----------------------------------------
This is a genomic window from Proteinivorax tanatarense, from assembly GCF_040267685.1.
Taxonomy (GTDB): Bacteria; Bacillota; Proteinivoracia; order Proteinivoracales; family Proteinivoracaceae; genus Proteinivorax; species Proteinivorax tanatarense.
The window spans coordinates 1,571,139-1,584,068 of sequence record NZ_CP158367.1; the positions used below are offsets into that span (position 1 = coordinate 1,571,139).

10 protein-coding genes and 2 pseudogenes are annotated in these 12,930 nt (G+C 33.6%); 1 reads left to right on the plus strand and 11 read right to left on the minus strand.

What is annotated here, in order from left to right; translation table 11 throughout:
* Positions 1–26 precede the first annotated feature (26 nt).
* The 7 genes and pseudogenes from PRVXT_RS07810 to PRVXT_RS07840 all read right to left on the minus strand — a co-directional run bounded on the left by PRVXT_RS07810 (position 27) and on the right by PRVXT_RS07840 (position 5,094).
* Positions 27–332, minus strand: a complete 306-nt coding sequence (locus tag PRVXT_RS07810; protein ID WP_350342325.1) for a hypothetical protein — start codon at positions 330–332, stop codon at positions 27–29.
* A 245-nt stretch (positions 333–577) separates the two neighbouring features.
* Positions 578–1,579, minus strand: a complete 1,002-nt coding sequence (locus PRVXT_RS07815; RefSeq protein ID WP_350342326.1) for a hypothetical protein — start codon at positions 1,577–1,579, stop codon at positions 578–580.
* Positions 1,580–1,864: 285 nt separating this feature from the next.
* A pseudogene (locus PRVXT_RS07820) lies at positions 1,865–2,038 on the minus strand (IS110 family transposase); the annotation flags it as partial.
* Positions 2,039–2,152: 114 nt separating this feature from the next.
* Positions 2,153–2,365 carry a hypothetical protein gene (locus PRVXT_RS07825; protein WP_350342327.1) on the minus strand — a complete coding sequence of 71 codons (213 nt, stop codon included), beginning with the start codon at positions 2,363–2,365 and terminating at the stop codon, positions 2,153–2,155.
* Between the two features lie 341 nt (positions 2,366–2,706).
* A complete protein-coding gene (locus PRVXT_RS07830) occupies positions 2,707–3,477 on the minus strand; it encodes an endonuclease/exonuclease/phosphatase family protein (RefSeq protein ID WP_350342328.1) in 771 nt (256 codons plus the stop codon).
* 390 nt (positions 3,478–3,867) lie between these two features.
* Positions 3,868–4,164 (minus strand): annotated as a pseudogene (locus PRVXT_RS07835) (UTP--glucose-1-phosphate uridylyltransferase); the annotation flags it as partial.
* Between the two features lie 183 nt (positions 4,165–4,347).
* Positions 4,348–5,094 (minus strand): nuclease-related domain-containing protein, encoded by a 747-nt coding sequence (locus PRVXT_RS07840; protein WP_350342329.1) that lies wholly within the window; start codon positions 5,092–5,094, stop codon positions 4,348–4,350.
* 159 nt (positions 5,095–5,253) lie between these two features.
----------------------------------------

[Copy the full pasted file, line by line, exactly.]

This is a genomic window from Proteinivorax tanatarense, from assembly GCF_040267685.1.
Taxonomy (GTDB): Bacteria; Bacillota; Proteinivoracia; order Proteinivoracales; family Proteinivoracaceae; genus Proteinivorax; species Proteinivorax tanatarense.
The window spans coordinates 1,571,139-1,584,068 of sequence record NZ_CP158367.1; the positions used below are offsets into that span (position 1 = coordinate 1,571,139).

10 protein-coding genes and 2 pseudogenes are annotated in these 12,930 nt (G+C 33.6%); 1 reads left to right on the plus strand and 11 read right to left on the minus strand.

What is annotated here, in order from left to right; translation table 11 throughout:
* Positions 1–26 precede the first annotated feature (26 nt).
* The 7 genes and pseudogenes from PRVXT_RS07810 to PRVXT_RS07840 all read right to left on the minus strand — a co-directional run bounded on the left by PRVXT_RS07810 (position 27) and on the right by PRVXT_RS07840 (position 5,094).
* Positions 27–332, minus strand: a complete 306-nt coding sequence (locus tag PRVXT_RS07810; protein ID WP_350342325.1) for a hypothetical protein — start codon at positions 330–332, stop codon at positions 27–29.
* A 245-nt stretch (positions 333–577) separates the two neighbouring features.
* Positions 578–1,579, minus strand: a complete 1,002-nt coding sequence (locus PRVXT_RS07815; RefSeq protein ID WP_350342326.1) for a hypothetical protein — start codon at positions 1,577–1,579, stop codon at positions 578–580.
* Positions 1,580–1,864: 285 nt separating this feature from the next.
* A pseudogene (locus PRVXT_RS07820) lies at positions 1,865–2,038 on the minus strand (IS110 family transposase); the annotation flags it as partial.
* Positions 2,039–2,152: 114 nt separating this feature from the next.
* Positions 2,153–2,365 carry a hypothetical protein gene (locus PRVXT_RS07825; protein WP_350342327.1) on the minus strand — a complete coding sequence of 71 codons (213 nt, stop codon included), beginning with the start codon at positions 2,363–2,365 and terminating at the stop codon, positions 2,153–2,155.
* Between the two features lie 341 nt (positions 2,366–2,706).
* A complete protein-coding gene (locus PRVXT_RS07830) occupies positions 2,707–3,477 on the minus strand; it encodes an endonuclease/exonuclease/phosphatase family protein (RefSeq protein ID WP_350342328.1) in 771 nt (256 codons plus the stop codon).
* 390 nt (positions 3,478–3,867) lie between these two features.
* Positions 3,868–4,164 (minus strand): annotated as a pseudogene (locus PRVXT_RS07835) (UTP--glucose-1-phosphate uridylyltransferase); the annotation flags it as partial.
* Between the two features lie 183 nt (positions 4,165–4,347).
* Positions 4,348–5,094 (minus strand): nuclease-related domain-containing protein, encoded by a 747-nt coding sequence (locus PRVXT_RS07840; protein WP_350342329.1) that lies wholly within the window; start codon positions 5,092–5,094, stop codon positions 4,348–4,350.
* 159 nt (positions 5,095–5,253) lie between these two features.